It was nothing more than a kind gesture, but at that moment Mr. Gore's act represented all that I yearned for - acceptance and acknowledgment.
Read it all here:
I, personally, did something stupid. I regret it, I own up to it. I paid my fine and co-operated throughout the process. I sincerely apologize to anyone who was affected.
I learned two things from this experience. The first is that my personal actions have consequences that reverberate farther than I knew – I will remember this for the future.
Second, I learned that local politics have become too poisoned. It is because of personal stands that I previously took that this story was pushed.
While I am proud of these past stands on my individual issues, I admit that I may have been shrill. I pledge to stay involved with pushing issues I feel important to Oshkosh, Wisconsin and on; I, however, hope to do so in a more polite manner in the future.
I hope that Oshkosh, from here on out, can be a place where everyone is welcomed into the political process. And that issues can be debated in a forthright and polite manner.
If there is anyone affected by my personal actions, who has further questions, feel free to contact me directly.
While sitting in the plane last Saturday, I read the International Herald Tribune of 18-19th June and read a small news clip as follows:
MADISON, Wisconsin: The Wisconsin Assembly has approved a ban on the so-called morning-after pill on state college campuses, a restriction that would be the first in the United States if approved. (AP)"
Jef, what is happening in Wisconsin? Do your people want unwanted pregnancies and possible abortions as a consequence...
You know, the Belgian Government is making access to the morning after pill as easy as possible for the girls and women in need... We, as far as I know, don't have that culture yet of putting condoms , etc discretely for sale at school level. But here they only have to go to the pharmacist.
Jef, what is the rational behind this decision: is it a return of fundamentalism or is there a more pragmatic reason?
As I mentioned when I originally posted the story... Is this what Wisconsin wants to be first in the nation/world on?
How will these moves by the legislature look to outside interests looking to move their families or their businesses here?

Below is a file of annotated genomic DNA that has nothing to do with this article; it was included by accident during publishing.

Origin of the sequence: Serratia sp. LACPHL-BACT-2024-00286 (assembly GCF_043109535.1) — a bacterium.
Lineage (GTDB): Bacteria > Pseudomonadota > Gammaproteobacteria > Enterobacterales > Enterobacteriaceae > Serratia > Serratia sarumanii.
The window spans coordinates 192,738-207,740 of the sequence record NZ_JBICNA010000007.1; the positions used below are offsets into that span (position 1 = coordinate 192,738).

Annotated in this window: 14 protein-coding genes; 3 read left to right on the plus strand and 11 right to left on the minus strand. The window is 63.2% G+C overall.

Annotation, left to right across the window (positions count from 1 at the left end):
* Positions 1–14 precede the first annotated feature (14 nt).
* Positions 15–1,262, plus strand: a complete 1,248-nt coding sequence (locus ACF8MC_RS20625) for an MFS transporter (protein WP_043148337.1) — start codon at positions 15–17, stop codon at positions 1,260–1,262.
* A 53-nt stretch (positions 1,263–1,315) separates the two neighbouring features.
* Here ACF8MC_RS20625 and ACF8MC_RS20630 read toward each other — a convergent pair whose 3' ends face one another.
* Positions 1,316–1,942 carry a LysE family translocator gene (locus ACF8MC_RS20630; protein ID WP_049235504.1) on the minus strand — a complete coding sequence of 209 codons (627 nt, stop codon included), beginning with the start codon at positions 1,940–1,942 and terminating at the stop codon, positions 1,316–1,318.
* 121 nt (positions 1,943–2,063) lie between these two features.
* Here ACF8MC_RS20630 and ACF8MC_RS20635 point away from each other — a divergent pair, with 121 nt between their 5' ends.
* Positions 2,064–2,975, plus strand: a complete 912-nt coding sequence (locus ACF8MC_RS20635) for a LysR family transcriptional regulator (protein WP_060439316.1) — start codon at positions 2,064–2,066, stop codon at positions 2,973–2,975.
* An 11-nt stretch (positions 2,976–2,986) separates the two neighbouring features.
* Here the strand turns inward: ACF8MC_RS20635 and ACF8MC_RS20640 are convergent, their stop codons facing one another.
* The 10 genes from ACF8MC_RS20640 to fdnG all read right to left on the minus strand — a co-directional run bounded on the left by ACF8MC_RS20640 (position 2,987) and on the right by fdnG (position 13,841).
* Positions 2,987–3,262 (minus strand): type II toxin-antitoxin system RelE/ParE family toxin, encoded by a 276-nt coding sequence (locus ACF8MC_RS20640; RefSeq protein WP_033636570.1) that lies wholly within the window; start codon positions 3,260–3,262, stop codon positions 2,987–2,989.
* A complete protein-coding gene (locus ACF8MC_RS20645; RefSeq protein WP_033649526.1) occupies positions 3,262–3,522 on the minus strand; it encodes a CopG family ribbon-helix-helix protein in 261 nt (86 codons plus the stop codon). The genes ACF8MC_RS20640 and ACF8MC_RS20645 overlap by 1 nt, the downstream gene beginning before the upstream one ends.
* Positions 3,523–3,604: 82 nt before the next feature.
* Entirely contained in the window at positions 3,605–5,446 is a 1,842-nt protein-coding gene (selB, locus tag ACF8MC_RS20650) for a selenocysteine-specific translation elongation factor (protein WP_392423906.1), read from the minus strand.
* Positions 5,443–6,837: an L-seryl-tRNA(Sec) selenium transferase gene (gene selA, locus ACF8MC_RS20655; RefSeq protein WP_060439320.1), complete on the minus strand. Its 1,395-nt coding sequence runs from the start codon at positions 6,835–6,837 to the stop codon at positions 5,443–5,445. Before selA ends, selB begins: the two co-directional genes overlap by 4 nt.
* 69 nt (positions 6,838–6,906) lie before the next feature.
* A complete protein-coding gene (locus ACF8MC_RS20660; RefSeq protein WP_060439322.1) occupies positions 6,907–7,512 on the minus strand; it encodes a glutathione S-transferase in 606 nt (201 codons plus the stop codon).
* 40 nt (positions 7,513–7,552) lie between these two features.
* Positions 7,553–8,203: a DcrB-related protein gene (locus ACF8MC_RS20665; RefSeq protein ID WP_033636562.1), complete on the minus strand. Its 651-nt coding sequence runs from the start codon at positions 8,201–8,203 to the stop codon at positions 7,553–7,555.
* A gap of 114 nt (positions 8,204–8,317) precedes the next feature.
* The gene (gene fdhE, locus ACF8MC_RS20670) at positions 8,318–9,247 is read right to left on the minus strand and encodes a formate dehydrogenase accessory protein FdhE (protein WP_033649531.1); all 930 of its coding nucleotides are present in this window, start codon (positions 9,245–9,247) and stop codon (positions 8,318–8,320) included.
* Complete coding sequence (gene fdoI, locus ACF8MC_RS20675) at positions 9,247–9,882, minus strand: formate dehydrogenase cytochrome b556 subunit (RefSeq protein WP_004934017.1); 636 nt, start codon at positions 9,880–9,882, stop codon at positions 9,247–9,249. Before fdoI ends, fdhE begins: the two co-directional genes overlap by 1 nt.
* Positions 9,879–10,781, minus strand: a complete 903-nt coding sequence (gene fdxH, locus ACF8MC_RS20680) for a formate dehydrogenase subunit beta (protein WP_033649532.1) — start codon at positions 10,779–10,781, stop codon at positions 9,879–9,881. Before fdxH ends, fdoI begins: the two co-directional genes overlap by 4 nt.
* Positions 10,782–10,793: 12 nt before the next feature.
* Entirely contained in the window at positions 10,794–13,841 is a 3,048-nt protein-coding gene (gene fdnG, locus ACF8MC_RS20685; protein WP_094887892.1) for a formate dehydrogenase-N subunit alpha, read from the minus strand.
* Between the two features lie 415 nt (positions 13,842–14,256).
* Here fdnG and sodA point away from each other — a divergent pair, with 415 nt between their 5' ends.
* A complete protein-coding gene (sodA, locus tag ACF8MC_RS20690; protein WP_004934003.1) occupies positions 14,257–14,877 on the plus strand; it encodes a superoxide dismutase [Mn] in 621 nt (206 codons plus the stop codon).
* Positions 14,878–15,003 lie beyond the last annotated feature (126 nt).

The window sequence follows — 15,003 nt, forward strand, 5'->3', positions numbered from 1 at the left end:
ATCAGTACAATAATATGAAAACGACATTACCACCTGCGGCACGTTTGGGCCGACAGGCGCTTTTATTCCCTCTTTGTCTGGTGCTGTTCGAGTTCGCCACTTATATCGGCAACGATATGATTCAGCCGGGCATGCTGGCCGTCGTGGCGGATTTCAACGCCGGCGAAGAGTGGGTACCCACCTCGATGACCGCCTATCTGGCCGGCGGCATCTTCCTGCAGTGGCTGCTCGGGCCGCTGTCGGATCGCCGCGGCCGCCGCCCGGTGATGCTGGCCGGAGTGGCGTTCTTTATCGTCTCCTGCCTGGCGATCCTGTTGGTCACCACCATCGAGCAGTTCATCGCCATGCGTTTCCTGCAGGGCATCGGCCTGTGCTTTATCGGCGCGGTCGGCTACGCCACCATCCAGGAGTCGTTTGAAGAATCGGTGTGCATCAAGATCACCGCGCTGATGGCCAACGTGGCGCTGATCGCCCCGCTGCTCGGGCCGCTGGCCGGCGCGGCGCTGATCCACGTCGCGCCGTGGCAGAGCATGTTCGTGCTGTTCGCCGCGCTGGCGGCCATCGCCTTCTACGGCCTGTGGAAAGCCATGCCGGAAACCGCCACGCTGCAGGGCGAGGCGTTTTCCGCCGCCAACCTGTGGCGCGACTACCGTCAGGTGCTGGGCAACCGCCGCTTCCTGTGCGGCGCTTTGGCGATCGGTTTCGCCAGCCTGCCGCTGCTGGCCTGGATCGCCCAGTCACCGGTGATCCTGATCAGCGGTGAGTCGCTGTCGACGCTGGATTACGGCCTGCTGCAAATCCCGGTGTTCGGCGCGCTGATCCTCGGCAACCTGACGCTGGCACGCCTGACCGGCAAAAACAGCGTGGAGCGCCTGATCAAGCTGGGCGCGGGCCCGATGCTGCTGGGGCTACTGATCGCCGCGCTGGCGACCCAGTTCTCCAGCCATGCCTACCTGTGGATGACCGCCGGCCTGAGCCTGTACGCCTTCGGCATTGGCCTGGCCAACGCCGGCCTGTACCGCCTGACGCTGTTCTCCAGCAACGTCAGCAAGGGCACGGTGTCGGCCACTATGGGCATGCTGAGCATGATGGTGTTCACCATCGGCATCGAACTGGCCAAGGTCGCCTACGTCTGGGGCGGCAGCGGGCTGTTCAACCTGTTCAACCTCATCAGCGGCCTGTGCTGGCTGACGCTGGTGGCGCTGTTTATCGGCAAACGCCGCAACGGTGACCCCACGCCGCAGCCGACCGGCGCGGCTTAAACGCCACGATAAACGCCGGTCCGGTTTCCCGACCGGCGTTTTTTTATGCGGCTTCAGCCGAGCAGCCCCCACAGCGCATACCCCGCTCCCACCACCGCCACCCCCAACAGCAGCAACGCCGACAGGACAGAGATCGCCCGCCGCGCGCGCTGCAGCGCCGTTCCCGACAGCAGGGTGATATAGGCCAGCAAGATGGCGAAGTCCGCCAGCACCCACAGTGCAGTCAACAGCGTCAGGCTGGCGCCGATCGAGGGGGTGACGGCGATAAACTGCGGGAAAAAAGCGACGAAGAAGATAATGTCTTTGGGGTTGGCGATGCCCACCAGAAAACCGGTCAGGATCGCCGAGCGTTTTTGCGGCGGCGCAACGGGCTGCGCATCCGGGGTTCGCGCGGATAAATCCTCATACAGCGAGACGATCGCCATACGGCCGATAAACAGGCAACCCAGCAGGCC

Some background, my host-Father is an international agriculture consultant, his wife a published historian and volunteer for Catholic charities and causes. They are not considered left-wing in any matter. They are reasonable people.
The sort of people that should read about Wisconsin in the International Herald-Tribune and think, "that is a place I'd like to visit." Not the people we should be chasing away.
It has become clearer than ever that Americans do not want to fight George W. Bush's tragically misguided war in Iraq.
You can still find plenty of folks arguing that we have to stay the course, or even raise the stakes by sending more troops to the war zone. But from the very start of this war the loudest of the flag-waving hawks were those who were safely beyond military age themselves and were unwilling to send their own children off to fight.
It's easy to be macho when you have nothing at risk. The hawks want the war to be fought with other people's children, while their own children go safely off to college, or to the mall. The number of influential American officials who have children in uniform in Iraq is minuscule.
What hasn't changed is the fact that the vast majority of the parents who support the war do not want their children to fight it. A woman in the affluent New York suburb of Ridgewood, N.J., who has a daughter in high school and a younger son, said: "I would not want my children to go. If there wasn't a war it would be different. I support the war and I think we need to be there. But it's not going well. It's becoming like Vietnam. It's a very bad situation. But we can't leave."
The Bush crowd may be bellicose, but for most Americans the biggest contribution to the war effort is a bumper sticker that says "support our troops," and maybe a belligerent call to a talk radio station.
The home-front "warriors" who find it so easy to give the thumbs up to war endanger the truly valorous men and women who are actually willing to put on a uniform, pick up a weapon and place their lives on the line.
The president and these home-front warriors got us into this war and now they don't know how to get us out. Nor do they have a satisfactory answer to the important ethical question: how do you justify sending other people's children off to fight while keeping a cloak of protection around your own kids?
If the United States had a draft (for which there is no political sentiment), its warriors would be drawn from a much wider swath of the population, and political leaders would think much longer and harder before committing the country to war.
And then from our own James A. Genisio:
I know how to greatly increase volunteers for the military. If the Bush twins, Barbara and Jenna, or even one of them would volunteer for the military, volunteer to fight terror in Iraq, volunteer to establish democracy in Iraq, many others would follow. Imagine if we watched President Bush and the first lady saying goodbye to their patriotic children, Barbara and Jenna, as they went off in uniform to risk their lives for what their father and mother tell us is a great cause. What an inspiration! What an example! What a glorious day that would be.